Tag Archives: CSS

What is a CSS Reset?

The goal of a CSS reset is to reduce inconsistencies with things like line height, font sizes, and margins.  Every browser defaults to different sizes and spacing and if you set a common baseline, you end up with a better end-product.

A basic example would look like:

body, div, h1,h2, h3, h4, h5, h6, p,ul {
margin: 0;
padding: 0;

Andy Bell and Josh W. Comeau have pretty good, pre-packaged CSS resets but the OG might be the one by Eric A. Meyer.

There is an argument that a CSS reset violates DRY (Don’t Repeat Yourself) but a good CSS reset is minified, blindly pasted in, and is common to all of your projects.  You might be setting things only set them again later but it will save you time and pain for a minimal cost.


[ Cover photo by Tom Grünbauer on Unsplash ]

Comparing and contrasting Bulma and Bootstrap

I haven’t been shy in the past about how I have really prefer Bulma over Bootstrap.  I wanted to use this week’s post to compare and contrast the two and hopefully reset my opinion of Bootstrap.  So, how am I going to do that?  I am going to create a webform using Bulma and then tried to replicate it in Bootstrap. Continue reading Comparing and contrasting Bulma and Bootstrap

Three ways to create a modal dialog

Today, we are going to look at three ways to add a modal dialog to your app.  The first option just uses CSS and JavaScript (no special libraries).  The second option uses Bootstrap (a topic that I haven’t touched in a few years).  The third and final option uses Bulma.  I looked back at my previous posts and don’t think that I have covered this, yet.  I am purposely trying to keep the three examples as similar to each other as possible.  There is a button that opens the modal and you can close it by either clicking on the space outside of the modal or on the X in the corner of it.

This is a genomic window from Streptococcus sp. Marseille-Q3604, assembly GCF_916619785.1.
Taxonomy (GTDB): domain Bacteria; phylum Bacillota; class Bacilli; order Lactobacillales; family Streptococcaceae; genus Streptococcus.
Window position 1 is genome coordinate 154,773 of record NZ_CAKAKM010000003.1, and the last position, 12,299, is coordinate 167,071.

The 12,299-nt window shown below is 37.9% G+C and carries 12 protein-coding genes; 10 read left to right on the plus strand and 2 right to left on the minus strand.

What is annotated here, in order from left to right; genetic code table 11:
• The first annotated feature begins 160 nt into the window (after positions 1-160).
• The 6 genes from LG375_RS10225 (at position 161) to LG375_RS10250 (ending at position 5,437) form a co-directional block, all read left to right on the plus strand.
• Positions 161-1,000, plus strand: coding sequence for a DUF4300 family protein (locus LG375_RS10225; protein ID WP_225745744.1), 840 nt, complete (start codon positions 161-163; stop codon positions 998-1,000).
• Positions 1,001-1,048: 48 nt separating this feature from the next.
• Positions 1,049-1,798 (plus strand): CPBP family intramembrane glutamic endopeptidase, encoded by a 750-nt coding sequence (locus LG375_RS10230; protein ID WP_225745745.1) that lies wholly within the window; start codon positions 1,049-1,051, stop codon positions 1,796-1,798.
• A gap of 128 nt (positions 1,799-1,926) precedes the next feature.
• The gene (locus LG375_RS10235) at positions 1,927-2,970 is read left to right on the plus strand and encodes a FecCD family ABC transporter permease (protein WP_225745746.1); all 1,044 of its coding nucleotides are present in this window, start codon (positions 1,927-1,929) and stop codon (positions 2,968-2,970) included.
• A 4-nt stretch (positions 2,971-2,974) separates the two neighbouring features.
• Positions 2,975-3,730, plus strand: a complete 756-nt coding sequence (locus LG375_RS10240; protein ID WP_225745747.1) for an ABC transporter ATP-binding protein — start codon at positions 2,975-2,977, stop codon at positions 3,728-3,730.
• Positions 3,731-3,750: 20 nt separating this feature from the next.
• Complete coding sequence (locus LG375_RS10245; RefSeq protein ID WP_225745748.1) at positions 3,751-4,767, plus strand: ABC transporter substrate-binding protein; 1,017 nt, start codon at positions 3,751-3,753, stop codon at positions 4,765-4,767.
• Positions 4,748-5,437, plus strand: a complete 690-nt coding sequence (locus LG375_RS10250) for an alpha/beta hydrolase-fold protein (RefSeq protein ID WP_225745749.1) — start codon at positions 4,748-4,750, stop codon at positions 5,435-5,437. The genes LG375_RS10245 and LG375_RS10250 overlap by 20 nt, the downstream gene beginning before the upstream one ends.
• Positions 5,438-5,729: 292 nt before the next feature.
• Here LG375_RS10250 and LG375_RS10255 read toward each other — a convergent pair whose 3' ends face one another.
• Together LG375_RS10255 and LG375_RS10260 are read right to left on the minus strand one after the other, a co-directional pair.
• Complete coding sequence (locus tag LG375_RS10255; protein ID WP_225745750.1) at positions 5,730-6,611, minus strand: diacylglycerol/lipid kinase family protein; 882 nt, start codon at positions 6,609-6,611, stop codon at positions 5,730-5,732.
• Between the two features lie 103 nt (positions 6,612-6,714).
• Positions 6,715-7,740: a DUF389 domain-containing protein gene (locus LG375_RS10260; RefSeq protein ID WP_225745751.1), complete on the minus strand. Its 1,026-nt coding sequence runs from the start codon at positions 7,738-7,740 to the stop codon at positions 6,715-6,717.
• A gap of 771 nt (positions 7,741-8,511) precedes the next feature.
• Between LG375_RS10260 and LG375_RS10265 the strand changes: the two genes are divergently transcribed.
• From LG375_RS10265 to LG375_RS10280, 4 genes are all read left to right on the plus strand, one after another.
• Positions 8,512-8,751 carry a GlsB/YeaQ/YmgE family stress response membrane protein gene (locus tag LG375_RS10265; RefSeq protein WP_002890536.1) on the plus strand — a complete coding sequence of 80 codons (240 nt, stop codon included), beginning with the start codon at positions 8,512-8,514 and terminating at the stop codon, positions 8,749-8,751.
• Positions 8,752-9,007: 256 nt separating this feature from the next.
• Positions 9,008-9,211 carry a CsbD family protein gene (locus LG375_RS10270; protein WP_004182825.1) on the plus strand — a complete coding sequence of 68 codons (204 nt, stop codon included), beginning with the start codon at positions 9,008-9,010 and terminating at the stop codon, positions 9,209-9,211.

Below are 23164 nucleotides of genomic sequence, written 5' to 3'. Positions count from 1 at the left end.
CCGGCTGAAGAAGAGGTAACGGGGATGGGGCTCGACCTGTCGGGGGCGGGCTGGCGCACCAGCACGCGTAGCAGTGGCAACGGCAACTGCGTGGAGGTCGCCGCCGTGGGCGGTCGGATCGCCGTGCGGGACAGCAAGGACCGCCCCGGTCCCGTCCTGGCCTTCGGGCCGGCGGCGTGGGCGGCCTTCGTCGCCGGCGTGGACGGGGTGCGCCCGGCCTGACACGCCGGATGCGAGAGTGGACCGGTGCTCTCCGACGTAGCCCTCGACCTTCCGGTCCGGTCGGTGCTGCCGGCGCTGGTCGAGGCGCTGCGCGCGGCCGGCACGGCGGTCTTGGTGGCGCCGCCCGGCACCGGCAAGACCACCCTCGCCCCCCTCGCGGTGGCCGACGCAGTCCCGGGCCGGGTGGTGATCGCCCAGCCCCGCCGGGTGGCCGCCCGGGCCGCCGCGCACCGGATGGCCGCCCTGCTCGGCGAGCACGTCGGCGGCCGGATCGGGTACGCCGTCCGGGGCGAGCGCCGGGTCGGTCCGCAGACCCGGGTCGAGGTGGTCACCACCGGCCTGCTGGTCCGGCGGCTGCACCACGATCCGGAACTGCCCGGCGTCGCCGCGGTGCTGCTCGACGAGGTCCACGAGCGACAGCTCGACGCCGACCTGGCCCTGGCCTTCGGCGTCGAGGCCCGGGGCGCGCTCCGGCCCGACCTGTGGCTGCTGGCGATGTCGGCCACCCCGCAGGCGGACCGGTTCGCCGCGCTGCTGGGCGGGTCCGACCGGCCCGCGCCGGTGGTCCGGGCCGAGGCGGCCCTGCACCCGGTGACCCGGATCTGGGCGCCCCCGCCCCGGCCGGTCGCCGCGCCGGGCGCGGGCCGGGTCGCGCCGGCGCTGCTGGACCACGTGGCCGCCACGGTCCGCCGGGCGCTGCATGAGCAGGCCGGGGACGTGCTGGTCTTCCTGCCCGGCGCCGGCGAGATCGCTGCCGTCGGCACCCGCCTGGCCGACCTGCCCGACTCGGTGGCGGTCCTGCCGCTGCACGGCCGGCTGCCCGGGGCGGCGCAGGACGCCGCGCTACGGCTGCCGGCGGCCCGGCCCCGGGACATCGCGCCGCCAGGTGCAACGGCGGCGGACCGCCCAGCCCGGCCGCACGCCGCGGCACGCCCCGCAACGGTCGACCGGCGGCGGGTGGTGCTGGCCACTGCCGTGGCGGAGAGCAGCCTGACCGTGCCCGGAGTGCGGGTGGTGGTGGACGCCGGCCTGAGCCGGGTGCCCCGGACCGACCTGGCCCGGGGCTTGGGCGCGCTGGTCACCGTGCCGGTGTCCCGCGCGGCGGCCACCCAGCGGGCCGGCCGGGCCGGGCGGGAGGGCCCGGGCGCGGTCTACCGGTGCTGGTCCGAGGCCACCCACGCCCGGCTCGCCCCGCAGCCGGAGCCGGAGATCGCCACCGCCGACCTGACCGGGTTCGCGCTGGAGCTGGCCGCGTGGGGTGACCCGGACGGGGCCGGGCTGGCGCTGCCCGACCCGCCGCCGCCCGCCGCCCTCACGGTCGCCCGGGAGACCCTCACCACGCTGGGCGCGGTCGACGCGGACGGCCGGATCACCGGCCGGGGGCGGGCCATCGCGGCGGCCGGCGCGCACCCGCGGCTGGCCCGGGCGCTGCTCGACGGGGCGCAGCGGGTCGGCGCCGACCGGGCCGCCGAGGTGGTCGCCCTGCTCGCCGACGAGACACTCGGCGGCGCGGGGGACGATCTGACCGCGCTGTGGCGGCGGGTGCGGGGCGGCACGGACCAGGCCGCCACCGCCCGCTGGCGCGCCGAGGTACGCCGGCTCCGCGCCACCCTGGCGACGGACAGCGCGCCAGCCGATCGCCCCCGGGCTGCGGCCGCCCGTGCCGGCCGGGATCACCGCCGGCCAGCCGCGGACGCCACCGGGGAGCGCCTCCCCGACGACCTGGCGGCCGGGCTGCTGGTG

Continue reading Three ways to create a modal dialog

CSS Image Carousel, Part 2

Recently, I was talking about how a random tweet got me thinking about CSS image carousels and at the end of that post, I mentioned that the second version of the image carousel would allow you to link to individual slides.  I figured that it was time to show how to do that.

See the Pen
Simple CSS-Only Image Carousel – 2
by Joe Steinbring (@steinbring)
on CodePen.

The above pen is just like the one from last week, except an unordered list, a little CSS to turn it into a menu bar, and some links.

Have any questions, comments, etc?  Feel free to drop a comment, below.


[ Cover photo by insung yoon on Unsplash ]

Two ways to make a pure CSS image carousel

Recently, I was doom-scrolling twitter when I came across a tweet that claimed that you can build an image carousel using just two lines of CSS.  I liked the tweet and then thought to myself “I can’t sleep, right now.  Why not try it out?”

It turned out that I needed a few more than two lines of CSS, but it was still somewhat simple. Continue reading Two ways to make a pure CSS image carousel